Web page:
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Posted by on Feb 3, 2015

Managing the Diverse Needs of Expecting and New Parents in the Workplace

Managing the Diverse Needs of Expecting and New Parents in the Workplace

Working MomA few weeks ago, the President issued a memorandum “Modernizing Federal Leave Policies for Childbirth, Adoption and Foster Care to Recruit and Retain Talent and Improve Productivity.”  These policy changes provide greater flexibility for and support of new parents – both mothers and fathers. Such policies alone, however, cannot create a family-friendly workplace. Leaders and supervisors must take action to imbed a family-friendly culture, especially for expecting and new parents.

I was visibly pregnant with my first and then second child when I interviewed for my last two jobs. I remember feeling anxious and apprehensive going in; part of me was certain that I’d be seen not as a valuable potential asset, but as an absentee manager with a steady stream of family-related reasons to be out of the office for months to come.  What I experienced is what I believe all must do.  The leaders in both organizations each had built an inclusive environment that values and supports every member of the team, including new parents and parents-to-be, so that every team member was able to contribute fully to achieving the organization’s mission.

It is well known the first few years with young children can be exceedingly challenging for parents and may lead to lower productivity levels if they don’t have the organizational support to help them balance the demands of the job and their expanding family.  So what can leaders do to leverage the value of their employees who are starting or adding to their families? Here are a few tips from my leadership toolbox (and personal experience with great bosses):

  1. Be Actively and Visibly Supportive. Show enthusiasm when your team member shares the good news. Ask that person what he or she will need from you and the organization to support his or her needs. One former colleague reported that when she informed her boss, the response was, “Are you sure this is what you want?  I thought you were interested in having a career.”  She left the organization shortly thereafter.
  2. Remember It’s Family/Medical Leave, not Vacation. Recognize that new parents are recovering physically from childbirth, perhaps even major surgery.  However, many parents-to-be feel pressured to take less than the allotted 12 weeks FMLA and return to work before they or the newborn are physically or mentally ready.  Be sure to encourage your employees to take the time they need.  Prepare for work to be covered by other staff while they are on leave so they feel no anxiety or expectation to return before they are ready and able.
  3. Recognize That Men Need Time, Too. Last year we saw paternity leave hit the headlines when the starting second baseman for the NY Mets missed two games to be with his wife and newborn son – only to be criticized by local sportscasters. Although FMLA covers paternity leave, all too often our organizational cultures expect new dads to return to work a few days after the child is born – if they miss any work time at all. Not only do new dads need time to bond with their babies, but they also need to be home because their partner needs several weeks (or even months) to physically recuperate from childbirth. Beyond compliance with FMLA, leaders should encourage time off and telework arrangements for fathers. And by the way, kudos to the Mets’ front office for supporting their player throughout the media firestorm.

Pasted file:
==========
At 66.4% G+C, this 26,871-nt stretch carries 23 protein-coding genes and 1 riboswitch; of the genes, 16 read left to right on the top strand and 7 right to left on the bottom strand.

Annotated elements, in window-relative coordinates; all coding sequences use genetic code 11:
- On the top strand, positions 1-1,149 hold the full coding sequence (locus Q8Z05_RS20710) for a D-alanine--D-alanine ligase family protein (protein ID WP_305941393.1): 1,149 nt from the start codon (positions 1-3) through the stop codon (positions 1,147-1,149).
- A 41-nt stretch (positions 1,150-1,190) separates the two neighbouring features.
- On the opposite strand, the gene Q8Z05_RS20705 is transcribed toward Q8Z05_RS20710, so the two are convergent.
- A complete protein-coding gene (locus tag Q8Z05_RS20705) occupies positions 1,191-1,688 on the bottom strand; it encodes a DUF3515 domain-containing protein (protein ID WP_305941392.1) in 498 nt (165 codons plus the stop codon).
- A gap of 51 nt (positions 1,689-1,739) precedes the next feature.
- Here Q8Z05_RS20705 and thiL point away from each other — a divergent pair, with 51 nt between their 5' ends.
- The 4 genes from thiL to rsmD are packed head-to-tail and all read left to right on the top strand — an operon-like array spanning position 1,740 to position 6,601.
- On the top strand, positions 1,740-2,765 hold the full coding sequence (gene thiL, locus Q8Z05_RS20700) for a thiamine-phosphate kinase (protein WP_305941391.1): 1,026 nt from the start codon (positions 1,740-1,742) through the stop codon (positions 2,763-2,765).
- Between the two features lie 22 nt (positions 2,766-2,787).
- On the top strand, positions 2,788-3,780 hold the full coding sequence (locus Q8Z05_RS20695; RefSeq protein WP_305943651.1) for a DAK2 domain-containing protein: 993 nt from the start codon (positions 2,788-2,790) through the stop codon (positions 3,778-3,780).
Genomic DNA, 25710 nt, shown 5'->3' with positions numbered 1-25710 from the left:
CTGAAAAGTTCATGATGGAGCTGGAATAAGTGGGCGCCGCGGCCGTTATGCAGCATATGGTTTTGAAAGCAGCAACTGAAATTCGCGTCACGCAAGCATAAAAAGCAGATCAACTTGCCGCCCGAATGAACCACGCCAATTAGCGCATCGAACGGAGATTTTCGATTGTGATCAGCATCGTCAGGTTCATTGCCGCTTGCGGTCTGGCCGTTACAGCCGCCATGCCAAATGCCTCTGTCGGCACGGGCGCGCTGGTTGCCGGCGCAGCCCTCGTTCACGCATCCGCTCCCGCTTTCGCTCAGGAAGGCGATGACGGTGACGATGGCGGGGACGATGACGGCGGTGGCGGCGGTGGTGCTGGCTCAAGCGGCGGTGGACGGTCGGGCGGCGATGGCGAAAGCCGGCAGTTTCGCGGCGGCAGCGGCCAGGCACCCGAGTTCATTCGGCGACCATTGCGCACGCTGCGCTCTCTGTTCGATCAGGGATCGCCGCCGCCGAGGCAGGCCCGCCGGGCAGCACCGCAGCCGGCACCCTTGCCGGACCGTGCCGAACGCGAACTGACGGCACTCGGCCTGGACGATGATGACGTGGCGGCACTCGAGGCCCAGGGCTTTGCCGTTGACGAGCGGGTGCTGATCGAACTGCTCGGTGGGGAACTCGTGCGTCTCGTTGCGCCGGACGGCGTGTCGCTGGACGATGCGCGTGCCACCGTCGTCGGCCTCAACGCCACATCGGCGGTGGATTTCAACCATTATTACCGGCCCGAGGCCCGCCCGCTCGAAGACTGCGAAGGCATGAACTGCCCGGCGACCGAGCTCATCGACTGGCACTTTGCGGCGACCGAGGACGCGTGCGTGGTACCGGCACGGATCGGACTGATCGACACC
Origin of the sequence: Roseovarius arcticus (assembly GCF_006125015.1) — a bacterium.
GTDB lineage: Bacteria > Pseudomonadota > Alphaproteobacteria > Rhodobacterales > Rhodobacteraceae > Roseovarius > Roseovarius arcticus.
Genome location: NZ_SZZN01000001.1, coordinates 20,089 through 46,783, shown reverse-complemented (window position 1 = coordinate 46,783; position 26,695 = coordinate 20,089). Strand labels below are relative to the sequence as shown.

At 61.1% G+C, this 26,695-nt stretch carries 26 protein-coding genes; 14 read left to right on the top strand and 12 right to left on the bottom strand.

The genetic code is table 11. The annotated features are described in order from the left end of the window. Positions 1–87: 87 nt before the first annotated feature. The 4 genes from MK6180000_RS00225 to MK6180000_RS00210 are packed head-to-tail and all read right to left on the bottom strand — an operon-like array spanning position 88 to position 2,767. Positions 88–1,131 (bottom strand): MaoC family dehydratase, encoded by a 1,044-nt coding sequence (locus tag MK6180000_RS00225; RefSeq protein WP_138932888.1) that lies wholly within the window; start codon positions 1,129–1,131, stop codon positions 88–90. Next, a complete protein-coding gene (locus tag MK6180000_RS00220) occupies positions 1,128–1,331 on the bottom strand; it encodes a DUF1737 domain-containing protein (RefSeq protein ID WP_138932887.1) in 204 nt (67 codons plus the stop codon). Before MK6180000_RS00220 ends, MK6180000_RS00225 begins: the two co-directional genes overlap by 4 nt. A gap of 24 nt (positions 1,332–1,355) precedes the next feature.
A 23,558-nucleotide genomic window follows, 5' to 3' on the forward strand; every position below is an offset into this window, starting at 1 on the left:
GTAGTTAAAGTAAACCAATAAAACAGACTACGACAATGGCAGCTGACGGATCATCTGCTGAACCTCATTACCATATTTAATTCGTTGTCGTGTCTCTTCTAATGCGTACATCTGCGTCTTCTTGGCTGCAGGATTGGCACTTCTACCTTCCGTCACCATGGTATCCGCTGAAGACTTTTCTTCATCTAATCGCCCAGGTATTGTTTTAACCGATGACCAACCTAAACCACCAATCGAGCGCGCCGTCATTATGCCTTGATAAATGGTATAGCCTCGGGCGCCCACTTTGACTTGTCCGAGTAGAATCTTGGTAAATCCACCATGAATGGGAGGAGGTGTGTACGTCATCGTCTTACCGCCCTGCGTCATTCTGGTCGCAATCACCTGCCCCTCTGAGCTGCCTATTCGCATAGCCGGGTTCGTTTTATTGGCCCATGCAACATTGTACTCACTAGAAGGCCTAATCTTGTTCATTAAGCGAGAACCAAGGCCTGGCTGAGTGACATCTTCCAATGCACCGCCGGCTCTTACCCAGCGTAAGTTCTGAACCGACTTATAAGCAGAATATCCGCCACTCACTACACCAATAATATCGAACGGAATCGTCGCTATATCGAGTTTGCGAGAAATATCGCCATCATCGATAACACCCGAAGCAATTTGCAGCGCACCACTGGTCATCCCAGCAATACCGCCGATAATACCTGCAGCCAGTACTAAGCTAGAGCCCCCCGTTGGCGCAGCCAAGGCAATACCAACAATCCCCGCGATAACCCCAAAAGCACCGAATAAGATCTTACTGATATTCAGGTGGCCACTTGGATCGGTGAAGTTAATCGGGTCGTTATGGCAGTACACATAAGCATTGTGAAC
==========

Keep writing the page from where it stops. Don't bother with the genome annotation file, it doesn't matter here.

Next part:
4. Soften the Landing. Actively support parents when they return to the workplace. Consider staggering work schedules to accommodate the needs of different team members. Make sure breastfeeding mothers have a private and comfortable space to pump during the day and allot them the time needed to do so. Although there are Federal policies to ensure that employers provide private space for breastfeeding, many agencies and organizations offer fairly limited spaces that can be difficult to access. Moms should not have to feel like their only viable option is a stall in the public restroom.
  5. Call HR. Check with your work-life agency coordinator about additional options for parents so they know what’s available.  Great managers take the time to show they support all of their employees. Consider meeting with an HR rep to identify options for all of your employees to consider in terms of childcare, alternative work schedules, health and wellness activities, employee assistance programs, and telework. Two months after my first child was born, my supervisor and I set up a telework agreement. I was able to feel like a valuable contributor to my team and to continue bonding with my baby. When I did return to the office full time, I felt prepared to be away from my child and ready to dive back into office life without feeling like I had missed much.

Inclusive leadership in today’s workplace requires leaders to recognize and address the diverse needs of their workforce.  Supporting employees as they balance their careers and home lives not only complies with the law, but also helps strengthen employee engagement and maximizes the talent of our teams.


  1. Maria – great post. Too much of the time we view maternity leave as work-loss or an “unfair reward” for women in the workplace. We marginalize the power of this transformative personal event by thinking it only affects the mother – not seeing the father or how it’s an opportunity to build flexibility as a team and perhaps even enhance our work. Thank you for speaking on this.

  2. Its very useful, without read your article, it hard to think about. Thank you so much.

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